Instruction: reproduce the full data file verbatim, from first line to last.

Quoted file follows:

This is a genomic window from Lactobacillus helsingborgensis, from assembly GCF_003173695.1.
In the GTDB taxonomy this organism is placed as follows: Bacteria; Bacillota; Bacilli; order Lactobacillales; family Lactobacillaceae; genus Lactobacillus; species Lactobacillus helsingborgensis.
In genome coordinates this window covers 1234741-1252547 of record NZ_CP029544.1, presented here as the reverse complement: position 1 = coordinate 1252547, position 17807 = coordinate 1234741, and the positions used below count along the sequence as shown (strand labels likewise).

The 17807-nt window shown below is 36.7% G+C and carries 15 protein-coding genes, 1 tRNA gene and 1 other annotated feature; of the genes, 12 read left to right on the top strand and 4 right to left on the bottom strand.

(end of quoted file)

This is a genomic window from Lactobacillus helsingborgensis, from assembly GCF_003173695.1.
In the GTDB taxonomy this organism is placed as follows: Bacteria; Bacillota; Bacilli; order Lactobacillales; family Lactobacillaceae; genus Lactobacillus; species Lactobacillus helsingborgensis.
In genome coordinates this window covers 1234741-1252547 of record NZ_CP029544.1, presented here as the reverse complement: position 1 = coordinate 1252547, position 17807 = coordinate 1234741, and the positions used below count along the sequence as shown (strand labels likewise).

The 17807-nt window shown below is 36.7% G+C and carries 15 protein-coding genes, 1 tRNA gene and 1 other annotated feature; of the genes, 12 read left to right on the top strand and 4 right to left on the bottom strand.